Machine learning artificial intelligence (AI) developed by astronomers and computer scientists at the U.K.'s University of Warwick found 50 new planets by mining old data from the U.S. National Aeronautics and Space Administration (NASA).
The researchers educated the algorithm on data collected by the Kepler Space Telescope, teaching it to differentiate real planets from false positives.
The AI was then tasked to analyze old datasets of planetary candidates, in which it discovered the 50 previously unknown exoplanets.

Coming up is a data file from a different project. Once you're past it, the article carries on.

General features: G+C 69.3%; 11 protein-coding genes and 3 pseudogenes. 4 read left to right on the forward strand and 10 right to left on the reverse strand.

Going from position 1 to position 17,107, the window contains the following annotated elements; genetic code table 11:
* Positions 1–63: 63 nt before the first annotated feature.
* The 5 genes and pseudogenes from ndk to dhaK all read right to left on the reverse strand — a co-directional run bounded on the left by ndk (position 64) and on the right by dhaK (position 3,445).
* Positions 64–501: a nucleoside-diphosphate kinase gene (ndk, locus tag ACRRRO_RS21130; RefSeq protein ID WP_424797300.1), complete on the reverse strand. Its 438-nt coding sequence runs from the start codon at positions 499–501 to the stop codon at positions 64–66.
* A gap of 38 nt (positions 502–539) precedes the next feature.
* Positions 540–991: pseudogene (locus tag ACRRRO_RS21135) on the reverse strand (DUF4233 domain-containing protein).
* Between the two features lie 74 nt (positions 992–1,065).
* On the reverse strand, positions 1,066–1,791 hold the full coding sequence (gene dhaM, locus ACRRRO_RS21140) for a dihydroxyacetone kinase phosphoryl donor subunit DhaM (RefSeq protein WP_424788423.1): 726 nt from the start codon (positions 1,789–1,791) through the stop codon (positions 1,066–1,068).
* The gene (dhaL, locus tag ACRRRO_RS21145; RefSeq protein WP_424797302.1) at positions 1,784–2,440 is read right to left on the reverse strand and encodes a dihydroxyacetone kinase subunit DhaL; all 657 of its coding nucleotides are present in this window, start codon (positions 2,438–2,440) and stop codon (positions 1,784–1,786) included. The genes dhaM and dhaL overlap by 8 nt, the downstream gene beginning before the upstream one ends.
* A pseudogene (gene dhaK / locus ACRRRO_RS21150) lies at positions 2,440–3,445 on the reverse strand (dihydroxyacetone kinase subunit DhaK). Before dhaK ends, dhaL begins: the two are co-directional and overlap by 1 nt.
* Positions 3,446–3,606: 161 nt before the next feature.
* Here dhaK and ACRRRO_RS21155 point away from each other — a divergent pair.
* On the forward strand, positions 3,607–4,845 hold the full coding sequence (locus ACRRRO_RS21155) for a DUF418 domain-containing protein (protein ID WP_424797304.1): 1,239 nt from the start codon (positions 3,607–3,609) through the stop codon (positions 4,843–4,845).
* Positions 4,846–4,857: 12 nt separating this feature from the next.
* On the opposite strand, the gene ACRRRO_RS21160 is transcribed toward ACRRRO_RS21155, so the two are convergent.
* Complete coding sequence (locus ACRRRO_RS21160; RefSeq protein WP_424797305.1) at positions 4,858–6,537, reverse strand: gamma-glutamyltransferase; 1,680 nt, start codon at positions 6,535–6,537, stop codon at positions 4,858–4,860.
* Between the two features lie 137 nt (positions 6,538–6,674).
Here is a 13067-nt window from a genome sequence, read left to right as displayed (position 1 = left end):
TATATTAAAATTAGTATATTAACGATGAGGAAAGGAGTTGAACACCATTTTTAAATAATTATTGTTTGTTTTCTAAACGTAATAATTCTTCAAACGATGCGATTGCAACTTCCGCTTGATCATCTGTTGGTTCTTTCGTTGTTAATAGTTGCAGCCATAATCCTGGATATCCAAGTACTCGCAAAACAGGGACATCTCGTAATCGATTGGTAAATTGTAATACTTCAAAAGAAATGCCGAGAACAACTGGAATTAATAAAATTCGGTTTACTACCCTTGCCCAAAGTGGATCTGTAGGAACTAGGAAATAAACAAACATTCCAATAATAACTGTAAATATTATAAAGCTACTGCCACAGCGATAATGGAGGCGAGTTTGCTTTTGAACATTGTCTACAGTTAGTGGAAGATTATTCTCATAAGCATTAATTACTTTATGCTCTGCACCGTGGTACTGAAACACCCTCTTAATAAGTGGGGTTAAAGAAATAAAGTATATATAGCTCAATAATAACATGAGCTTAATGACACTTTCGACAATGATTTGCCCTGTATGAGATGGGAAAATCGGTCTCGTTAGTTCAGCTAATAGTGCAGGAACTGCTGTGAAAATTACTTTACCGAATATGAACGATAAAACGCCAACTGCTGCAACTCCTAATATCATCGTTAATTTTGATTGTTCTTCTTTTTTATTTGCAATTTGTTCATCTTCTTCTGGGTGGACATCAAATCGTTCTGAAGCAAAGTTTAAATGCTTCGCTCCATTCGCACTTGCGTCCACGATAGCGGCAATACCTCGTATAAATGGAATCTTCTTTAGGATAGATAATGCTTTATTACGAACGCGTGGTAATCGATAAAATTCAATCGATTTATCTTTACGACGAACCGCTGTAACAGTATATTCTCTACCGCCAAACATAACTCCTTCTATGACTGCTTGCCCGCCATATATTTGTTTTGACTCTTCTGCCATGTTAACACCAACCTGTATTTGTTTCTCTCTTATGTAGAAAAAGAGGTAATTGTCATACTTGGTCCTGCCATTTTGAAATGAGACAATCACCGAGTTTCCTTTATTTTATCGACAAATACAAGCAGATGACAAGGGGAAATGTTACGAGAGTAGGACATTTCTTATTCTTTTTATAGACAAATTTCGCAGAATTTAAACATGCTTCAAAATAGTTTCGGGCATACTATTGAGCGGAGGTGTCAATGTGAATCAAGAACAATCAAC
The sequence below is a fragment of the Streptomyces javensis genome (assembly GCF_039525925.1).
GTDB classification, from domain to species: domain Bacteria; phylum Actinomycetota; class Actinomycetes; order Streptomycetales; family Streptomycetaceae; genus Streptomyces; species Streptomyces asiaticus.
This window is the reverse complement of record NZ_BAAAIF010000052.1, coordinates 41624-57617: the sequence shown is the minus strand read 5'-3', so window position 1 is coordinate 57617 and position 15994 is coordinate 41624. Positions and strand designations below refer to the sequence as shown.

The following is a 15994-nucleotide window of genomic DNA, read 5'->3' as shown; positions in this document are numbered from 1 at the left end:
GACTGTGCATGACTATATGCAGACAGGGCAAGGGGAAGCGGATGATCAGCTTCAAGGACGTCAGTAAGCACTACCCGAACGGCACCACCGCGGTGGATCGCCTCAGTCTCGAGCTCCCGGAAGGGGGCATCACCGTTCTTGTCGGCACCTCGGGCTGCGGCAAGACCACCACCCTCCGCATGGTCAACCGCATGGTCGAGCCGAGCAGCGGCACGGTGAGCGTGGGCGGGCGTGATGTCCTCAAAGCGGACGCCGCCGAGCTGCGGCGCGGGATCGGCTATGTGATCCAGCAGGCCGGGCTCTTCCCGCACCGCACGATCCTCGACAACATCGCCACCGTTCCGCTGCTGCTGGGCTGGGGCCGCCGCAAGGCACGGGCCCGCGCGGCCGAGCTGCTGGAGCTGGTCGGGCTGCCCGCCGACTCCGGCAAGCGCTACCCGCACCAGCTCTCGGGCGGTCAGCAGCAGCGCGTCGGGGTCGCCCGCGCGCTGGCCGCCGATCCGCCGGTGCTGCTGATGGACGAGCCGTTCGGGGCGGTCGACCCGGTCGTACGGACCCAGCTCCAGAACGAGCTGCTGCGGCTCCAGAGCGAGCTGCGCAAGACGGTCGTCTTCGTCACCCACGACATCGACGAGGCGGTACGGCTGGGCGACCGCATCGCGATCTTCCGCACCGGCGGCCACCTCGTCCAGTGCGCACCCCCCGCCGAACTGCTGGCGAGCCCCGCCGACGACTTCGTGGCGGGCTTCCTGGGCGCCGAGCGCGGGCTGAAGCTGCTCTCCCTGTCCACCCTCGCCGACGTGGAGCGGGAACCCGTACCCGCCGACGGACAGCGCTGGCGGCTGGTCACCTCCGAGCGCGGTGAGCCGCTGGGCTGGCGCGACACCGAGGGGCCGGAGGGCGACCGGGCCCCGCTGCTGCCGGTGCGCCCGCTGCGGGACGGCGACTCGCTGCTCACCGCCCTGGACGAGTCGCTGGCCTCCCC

Warwick's David Armstrong said this is the first time machine learning has been used to rank planetary candidates in a probabilistic framework, and the research suggests the AI could "validate thousands of unseen candidates in seconds."
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